MILLS: Nah. They seem more self aware and pretentious now, but the 21st century so far is hardly a time of creative progress. I read some highly-rated Superman origins book by Grant Morrison a couple of years back, expecting some new Scottish insights into the character and was surprised by how deferential it was. Well, I guess that’s what the fans want. Don’t blame us. If they want the forelock tugging approach it only reflects the wider world.
My loathing is more for what they represent—nothing wrong with a hero with special powers, if he isn’t just a tool of the establishment. So I did an Indian super hero once–BLACK SIDDHA–who originally didn’t want to be a hero (like they do). He said, “I can’t be a superhero. I’m not American.”
Well, it amused me!
FANG: Grant Morrison is actually fond of comparing superheroes to the ancient gods, arguing that they fulfil a similar mythological need in our modern psyche. Is it this sort of deification that bothers you? Should we have moved past myths and gods by now?
MILLS: Yeah, I think the deification of superheroes is rather worrying. The neo-Christian elements, e.g . Messiah Syndrome, have been written about before, although not in a critical way to my knowledge. Abdicating our power to messiahs is a dangerous business.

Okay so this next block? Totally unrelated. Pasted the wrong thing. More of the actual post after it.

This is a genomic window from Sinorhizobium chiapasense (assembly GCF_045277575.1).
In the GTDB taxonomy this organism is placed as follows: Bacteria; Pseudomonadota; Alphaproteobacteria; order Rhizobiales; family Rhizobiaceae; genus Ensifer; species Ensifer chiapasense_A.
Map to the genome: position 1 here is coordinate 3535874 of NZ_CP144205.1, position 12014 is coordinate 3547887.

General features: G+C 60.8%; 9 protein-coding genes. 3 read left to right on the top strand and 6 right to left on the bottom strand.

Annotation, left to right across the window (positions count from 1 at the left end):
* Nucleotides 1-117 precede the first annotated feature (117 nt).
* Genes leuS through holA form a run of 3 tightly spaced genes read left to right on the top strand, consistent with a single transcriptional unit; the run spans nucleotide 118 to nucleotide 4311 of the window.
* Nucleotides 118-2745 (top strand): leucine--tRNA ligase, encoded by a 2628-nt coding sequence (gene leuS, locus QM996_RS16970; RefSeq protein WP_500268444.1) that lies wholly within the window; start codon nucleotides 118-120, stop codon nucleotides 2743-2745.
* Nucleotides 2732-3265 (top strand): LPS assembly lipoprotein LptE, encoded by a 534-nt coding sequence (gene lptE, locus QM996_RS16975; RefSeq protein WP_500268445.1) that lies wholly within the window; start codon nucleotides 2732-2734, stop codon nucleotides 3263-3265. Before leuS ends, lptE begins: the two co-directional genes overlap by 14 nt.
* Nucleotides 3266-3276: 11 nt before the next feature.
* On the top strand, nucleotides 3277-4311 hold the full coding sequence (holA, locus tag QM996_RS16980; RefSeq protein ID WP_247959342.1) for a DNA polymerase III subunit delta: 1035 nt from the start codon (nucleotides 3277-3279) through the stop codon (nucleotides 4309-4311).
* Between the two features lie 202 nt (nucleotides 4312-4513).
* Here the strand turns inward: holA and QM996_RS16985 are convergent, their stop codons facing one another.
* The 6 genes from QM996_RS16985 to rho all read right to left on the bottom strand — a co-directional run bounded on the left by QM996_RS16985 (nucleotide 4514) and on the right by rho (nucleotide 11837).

FANG: Any specific superheroes you particularly loathe? If you had free reign to do any crossover, who would you ideally like to see MARSHAL LAW take down?
MILLS: Many aspects of LAW actually transcend known superheroes. In fact, Kevin and I were talking about this today and a Law story we’d love to do (but won’t happen because of our other commitments) and it had nothing to do with any of the heroes around today. I think we cherry-picked the best and others might come in an incidental fashion. What we were both firmly against was being formulaic, working our way through the universe of heroes. Not sure there’s one I particularly loathe. It comes down to the writing. DARK KNIGHT is superb–even though I don’t like the politics—it’s incredibly well done. I found the deification of Superman uncomfortable to read, not least because I think the original superhero stories were more human in scale and motivated by personal agendas which I recall relating to.
FANG: It’s often demanded of writers that they create ‘sympathetic’ characters. Yet in MARSHAL LAW, your protagonist is a coldly obsessive borderline fascist, who might only be considered heroic when contrasted against the array of superpowered psychopaths that he goes up against.